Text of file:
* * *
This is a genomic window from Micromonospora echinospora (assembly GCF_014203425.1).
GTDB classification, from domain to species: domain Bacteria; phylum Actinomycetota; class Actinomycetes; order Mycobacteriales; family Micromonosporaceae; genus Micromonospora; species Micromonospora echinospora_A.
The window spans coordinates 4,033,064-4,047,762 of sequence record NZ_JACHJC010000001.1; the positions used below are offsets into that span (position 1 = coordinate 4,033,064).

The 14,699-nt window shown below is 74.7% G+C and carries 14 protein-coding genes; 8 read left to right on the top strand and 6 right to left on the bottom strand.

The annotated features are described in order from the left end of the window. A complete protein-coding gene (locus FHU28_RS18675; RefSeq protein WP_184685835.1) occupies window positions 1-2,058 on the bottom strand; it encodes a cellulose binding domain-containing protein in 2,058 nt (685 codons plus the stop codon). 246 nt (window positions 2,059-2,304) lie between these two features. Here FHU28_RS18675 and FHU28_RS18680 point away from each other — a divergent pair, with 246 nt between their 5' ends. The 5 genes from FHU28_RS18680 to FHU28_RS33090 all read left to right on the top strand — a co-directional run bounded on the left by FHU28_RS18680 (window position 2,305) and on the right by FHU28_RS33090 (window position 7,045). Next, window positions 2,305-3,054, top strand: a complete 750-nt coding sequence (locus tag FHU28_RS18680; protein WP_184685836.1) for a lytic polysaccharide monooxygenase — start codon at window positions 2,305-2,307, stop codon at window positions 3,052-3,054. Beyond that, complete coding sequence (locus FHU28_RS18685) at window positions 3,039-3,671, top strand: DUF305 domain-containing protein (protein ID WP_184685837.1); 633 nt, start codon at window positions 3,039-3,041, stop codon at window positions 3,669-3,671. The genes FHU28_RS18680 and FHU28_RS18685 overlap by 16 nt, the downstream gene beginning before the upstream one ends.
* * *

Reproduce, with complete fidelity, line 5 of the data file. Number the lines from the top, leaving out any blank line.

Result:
The annotated features are described in order from the left end of the window. A complete protein-coding gene (locus FHU28_RS18675; RefSeq protein WP_184685835.1) occupies window positions 1-2,058 on the bottom strand; it encodes a cellulose binding domain-containing protein in 2,058 nt (685 codons plus the stop codon). 246 nt (window positions 2,059-2,304) lie between these two features. Here FHU28_RS18675 and FHU28_RS18680 point away from each other — a divergent pair, with 246 nt between their 5' ends. The 5 genes from FHU28_RS18680 to FHU28_RS33090 all read left to right on the top strand — a co-directional run bounded on the left by FHU28_RS18680 (window position 2,305) and on the right by FHU28_RS33090 (window position 7,045). Next, window positions 2,305-3,054, top strand: a complete 750-nt coding sequence (locus tag FHU28_RS18680; protein WP_184685836.1) for a lytic polysaccharide monooxygenase — start codon at window positions 2,305-2,307, stop codon at window positions 3,052-3,054. Beyond that, complete coding sequence (locus FHU28_RS18685) at window positions 3,039-3,671, top strand: DUF305 domain-containing protein (protein ID WP_184685837.1); 633 nt, start codon at window positions 3,039-3,041, stop codon at window positions 3,669-3,671. The genes FHU28_RS18680 and FHU28_RS18685 overlap by 16 nt, the downstream gene beginning before the upstream one ends.